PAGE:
If you’re looking for a “success story” in the midst of the pandemic, the next candidate being touted in the press is Iceland. Today, the country is opening back up for business almost entirely, while residents are still being warned to practice social distancing as much as possible. So have they “beaten” the novel coronavirus? The numbers don’t lie, and it’s definitely true that they have weathered the storm remarkably well thus far. Their total number of cases and deaths look impressively low, and their ability to conduct comprehensive testing is impressive. Of course, they have some built-in advantages not available to most nations. (Associated Press)

High schools, hair salons, dentists and other businesses across Iceland are reopening Monday after six weeks of lockdown, after this North Atlantic nation managed to tame its coronavirus outbreak.

Iceland has confirmed 1,799 cases of the virus, but just 10 people have died. The number of new COVID-19 cases each day has fallen from 106 at the peak of the outbreak to single digits — even, on some days, zero.

“I didn’t expect the recovery to be this fast,” said Iceland’s chief epidemiologist, Thorolfur Gudnason.

I’m happy for the people of Iceland and hope that they continue to be successful in their efforts. With that said, let’s take a look at some of the many factors that played in their favor and why they aren’t some sort of role model for the rest of the world.

First of all, the country has a tiny population to take care of. There are only 360,000 people on the entire island. That makes it a lot easier to monitor what’s going on and swiftly act to reduce transmission rates.

Also, the disease didn’t arrive there until much later than many other places. They didn’t have their first confirmed case until the last day of February. They had time to watch what was going on in other countries and prepare. On top of that, the Icelandic culture is far more used to “big government solutions” without dwelling on things like fundamental freedoms. They began quarantining everyone and anyone as soon as the disease showed up.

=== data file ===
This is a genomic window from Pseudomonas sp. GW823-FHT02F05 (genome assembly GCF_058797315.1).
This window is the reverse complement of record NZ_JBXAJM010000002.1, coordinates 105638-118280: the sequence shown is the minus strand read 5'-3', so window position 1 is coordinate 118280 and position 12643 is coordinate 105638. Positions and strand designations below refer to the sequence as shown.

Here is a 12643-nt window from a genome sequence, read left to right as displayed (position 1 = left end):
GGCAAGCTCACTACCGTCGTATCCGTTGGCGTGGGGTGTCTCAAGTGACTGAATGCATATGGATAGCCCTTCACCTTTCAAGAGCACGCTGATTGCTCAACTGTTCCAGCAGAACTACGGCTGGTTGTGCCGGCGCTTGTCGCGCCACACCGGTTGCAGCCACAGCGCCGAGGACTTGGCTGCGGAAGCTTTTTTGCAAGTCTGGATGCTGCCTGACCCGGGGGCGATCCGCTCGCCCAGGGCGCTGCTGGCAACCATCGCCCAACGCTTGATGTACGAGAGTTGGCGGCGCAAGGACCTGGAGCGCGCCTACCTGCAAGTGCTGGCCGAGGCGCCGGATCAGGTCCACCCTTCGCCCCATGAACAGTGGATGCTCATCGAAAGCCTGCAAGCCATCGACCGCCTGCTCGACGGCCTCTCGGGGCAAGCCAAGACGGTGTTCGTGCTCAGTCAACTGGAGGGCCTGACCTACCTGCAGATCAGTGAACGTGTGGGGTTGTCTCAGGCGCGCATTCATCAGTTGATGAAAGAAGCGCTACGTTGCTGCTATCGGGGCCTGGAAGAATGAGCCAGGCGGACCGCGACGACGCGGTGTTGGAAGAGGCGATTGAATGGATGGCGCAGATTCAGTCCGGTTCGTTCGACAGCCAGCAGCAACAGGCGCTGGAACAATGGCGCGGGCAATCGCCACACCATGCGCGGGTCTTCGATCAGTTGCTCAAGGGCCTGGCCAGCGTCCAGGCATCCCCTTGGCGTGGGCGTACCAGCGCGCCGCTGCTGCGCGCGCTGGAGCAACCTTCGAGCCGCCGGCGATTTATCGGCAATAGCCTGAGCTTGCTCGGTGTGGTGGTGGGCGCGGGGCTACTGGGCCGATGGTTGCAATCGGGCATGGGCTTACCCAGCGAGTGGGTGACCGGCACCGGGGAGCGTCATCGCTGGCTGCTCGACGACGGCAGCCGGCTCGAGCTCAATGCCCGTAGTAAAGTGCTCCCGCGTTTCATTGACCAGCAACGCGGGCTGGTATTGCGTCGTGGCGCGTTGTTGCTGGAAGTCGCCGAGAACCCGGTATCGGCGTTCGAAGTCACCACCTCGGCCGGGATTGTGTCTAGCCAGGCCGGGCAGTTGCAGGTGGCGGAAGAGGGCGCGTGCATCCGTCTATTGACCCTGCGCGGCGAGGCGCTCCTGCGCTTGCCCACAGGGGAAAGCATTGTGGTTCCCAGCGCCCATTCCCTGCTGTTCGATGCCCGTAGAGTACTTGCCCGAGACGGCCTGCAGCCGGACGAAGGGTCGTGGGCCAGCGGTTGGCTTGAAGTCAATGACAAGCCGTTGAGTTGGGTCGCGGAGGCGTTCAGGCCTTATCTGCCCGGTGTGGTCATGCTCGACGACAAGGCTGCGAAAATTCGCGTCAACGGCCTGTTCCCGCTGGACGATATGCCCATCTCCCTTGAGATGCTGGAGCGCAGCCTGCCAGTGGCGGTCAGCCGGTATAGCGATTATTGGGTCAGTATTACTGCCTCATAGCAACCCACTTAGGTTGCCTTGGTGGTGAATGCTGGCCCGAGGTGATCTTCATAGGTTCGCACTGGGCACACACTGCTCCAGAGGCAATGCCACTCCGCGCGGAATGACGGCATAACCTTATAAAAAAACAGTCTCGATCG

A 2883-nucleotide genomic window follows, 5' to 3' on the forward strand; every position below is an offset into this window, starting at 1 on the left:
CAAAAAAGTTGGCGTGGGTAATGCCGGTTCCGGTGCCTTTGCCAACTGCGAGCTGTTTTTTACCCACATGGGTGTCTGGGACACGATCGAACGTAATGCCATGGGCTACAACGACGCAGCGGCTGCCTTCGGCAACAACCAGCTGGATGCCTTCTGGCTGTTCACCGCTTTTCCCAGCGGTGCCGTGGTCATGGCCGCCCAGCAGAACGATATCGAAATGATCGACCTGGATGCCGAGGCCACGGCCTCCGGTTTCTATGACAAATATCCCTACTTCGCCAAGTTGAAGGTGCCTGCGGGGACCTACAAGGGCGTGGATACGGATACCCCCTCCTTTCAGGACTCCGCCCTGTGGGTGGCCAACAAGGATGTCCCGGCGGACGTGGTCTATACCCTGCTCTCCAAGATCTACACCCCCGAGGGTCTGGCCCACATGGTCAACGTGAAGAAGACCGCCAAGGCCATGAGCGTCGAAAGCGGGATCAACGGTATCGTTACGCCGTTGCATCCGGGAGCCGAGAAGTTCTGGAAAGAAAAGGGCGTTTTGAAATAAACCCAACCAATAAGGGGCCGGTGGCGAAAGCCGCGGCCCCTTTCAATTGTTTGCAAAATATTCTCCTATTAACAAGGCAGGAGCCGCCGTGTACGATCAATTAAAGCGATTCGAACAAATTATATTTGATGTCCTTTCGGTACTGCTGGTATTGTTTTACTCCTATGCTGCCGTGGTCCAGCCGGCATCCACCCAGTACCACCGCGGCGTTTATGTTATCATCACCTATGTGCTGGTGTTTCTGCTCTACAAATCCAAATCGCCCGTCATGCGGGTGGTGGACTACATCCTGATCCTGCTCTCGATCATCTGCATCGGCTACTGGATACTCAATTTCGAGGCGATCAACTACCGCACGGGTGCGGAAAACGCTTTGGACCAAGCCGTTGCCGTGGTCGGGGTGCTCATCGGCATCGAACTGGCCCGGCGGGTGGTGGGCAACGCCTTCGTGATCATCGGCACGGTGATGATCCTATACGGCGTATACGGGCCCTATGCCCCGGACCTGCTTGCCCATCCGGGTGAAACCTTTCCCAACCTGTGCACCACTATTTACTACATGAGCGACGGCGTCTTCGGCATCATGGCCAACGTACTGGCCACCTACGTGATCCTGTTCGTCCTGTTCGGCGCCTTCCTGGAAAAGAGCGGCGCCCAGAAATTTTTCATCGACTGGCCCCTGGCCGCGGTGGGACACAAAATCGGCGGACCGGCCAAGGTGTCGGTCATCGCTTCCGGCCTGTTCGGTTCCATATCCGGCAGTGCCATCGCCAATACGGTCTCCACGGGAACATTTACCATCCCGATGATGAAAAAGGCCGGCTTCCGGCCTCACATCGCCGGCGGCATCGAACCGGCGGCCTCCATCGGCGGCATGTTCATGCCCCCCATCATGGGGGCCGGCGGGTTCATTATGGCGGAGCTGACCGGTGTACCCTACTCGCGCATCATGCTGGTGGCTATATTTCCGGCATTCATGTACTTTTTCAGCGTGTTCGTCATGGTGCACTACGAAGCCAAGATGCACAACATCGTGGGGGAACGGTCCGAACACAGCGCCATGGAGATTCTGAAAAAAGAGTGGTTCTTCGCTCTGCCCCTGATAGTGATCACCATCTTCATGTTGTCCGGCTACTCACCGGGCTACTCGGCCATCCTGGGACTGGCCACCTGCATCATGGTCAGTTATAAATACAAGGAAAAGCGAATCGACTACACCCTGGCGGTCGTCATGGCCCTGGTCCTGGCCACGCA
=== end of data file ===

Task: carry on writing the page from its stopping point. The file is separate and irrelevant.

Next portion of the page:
Their small population also made it possible for them to quickly conduct testing and subsequent tracing at a faster rate than any larger nation could manage. They’ve already tested a full 13% of their entire population. This effort was made even easier by the fact that the island is home to biopharmaceutical company deCODE Genetics. They rapidly rolled out a testing program looking at asymptomatic people, not just those who were already obviously sick. In the end, they wound up putting more than 19,000 people in quarantine for at least two weeks.

So now Iceland is opening up most of their businesses with the exceptions of gyms and swimming pools. But they are still going to be isolating themselves from the rest of the world. Anyone arriving in Iceland from anywhere on the planet will have to go into a mandatory two-week quarantine and then undergo testing before being allowed out in public. This has sent their tourism industry into a tailspin, and that’s a big portion of their economy.

So, yes… Iceland went through their own virus saga and came out of it pretty quickly. They shared many of the same advantages that New Zealand did. (One of the other countries being hailed as having “beaten” the virus.) They still had to go to some pretty crazy lengths to accomplish that feat, however. But hey… what do you expect from a country that almost turned over their government to the Pirate Party a few years ago?